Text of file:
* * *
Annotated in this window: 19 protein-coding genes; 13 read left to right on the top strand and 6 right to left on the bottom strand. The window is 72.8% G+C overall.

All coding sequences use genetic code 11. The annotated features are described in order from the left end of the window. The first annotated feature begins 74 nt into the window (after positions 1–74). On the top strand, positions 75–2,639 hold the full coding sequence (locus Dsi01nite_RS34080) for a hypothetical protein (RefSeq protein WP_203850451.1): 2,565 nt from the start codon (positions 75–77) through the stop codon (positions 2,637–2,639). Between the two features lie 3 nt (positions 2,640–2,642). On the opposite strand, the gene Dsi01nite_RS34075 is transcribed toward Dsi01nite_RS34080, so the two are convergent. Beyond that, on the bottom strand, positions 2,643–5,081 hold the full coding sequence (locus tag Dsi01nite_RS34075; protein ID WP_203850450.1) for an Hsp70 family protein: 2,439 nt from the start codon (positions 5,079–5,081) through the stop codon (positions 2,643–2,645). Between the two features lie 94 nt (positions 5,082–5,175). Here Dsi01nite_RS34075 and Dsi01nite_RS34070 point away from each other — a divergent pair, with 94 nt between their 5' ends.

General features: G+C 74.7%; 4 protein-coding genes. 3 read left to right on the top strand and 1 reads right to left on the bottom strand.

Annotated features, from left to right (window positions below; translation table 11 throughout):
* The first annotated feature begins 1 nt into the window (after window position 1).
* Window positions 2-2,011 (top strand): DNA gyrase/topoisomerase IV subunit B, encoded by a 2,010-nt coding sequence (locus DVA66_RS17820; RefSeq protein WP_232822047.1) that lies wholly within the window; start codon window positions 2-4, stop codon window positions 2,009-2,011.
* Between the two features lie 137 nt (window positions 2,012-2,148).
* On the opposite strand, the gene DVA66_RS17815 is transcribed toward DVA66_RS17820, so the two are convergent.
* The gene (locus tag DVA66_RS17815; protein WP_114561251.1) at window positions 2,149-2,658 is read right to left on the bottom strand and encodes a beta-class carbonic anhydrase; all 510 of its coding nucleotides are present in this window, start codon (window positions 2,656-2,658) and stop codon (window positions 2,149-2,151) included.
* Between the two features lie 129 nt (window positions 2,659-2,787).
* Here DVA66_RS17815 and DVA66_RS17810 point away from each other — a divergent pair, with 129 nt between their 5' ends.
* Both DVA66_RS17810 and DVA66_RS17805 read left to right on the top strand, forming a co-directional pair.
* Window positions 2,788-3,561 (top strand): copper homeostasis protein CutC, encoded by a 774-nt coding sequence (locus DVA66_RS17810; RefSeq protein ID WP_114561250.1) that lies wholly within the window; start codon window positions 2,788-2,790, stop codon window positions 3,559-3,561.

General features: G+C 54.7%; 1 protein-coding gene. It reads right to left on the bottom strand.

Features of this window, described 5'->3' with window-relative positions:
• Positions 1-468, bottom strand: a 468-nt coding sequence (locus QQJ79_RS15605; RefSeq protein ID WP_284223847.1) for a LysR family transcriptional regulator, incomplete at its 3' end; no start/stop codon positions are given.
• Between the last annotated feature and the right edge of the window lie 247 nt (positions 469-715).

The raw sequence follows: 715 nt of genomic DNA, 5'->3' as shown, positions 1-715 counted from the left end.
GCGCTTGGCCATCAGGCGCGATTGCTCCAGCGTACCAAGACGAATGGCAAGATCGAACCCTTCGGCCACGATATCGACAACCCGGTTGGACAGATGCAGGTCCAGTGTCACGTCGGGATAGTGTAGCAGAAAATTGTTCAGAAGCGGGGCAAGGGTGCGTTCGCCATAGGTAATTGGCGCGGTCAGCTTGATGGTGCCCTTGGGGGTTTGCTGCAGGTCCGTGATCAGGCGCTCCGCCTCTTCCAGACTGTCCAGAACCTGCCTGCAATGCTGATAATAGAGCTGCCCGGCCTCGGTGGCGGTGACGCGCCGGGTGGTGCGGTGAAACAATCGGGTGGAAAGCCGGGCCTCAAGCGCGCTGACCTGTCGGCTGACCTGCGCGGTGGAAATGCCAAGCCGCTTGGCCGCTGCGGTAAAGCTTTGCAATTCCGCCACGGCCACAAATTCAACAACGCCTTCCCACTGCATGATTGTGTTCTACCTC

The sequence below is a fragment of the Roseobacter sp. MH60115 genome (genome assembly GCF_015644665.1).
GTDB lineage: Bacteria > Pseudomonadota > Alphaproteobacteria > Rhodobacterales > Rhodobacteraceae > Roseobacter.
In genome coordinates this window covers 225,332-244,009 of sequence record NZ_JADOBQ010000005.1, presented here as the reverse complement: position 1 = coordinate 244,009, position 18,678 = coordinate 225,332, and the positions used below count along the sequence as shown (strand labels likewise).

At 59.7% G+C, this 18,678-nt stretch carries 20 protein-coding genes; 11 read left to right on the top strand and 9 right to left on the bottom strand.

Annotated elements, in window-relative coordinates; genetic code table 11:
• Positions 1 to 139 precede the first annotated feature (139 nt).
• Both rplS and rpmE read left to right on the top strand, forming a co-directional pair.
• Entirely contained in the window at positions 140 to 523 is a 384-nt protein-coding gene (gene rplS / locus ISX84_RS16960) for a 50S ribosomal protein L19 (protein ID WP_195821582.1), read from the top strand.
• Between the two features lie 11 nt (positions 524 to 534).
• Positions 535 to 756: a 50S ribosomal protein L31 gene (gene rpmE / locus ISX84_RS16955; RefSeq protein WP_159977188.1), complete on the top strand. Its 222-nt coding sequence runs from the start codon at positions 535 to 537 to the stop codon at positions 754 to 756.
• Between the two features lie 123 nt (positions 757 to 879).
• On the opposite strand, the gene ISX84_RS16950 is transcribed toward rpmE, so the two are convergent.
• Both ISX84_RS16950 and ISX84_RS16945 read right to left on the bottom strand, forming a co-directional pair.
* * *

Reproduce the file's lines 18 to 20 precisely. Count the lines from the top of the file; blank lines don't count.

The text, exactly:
The raw sequence follows: 715 nt of genomic DNA, 5'->3' as shown, positions 1-715 counted from the left end.
GCGCTTGGCCATCAGGCGCGATTGCTCCAGCGTACCAAGACGAATGGCAAGATCGAACCCTTCGGCCACGATATCGACAACCCGGTTGGACAGATGCAGGTCCAGTGTCACGTCGGGATAGTGTAGCAGAAAATTGTTCAGAAGCGGGGCAAGGGTGCGTTCGCCATAGGTAATTGGCGCGGTCAGCTTGATGGTGCCCTTGGGGGTTTGCTGCAGGTCCGTGATCAGGCGCTCCGCCTCTTCCAGACTGTCCAGAACCTGCCTGCAATGCTGATAATAGAGCTGCCCGGCCTCGGTGGCGGTGACGCGCCGGGTGGTGCGGTGAAACAATCGGGTGGAAAGCCGGGCCTCAAGCGCGCTGACCTGTCGGCTGACCTGCGCGGTGGAAATGCCAAGCCGCTTGGCCGCTGCGGTAAAGCTTTGCAATTCCGCCACGGCCACAAATTCAACAACGCCTTCCCACTGCATGATTGTGTTCTACCTC

The sequence below is a fragment of the Roseobacter sp. MH60115 genome (genome assembly GCF_015644665.1).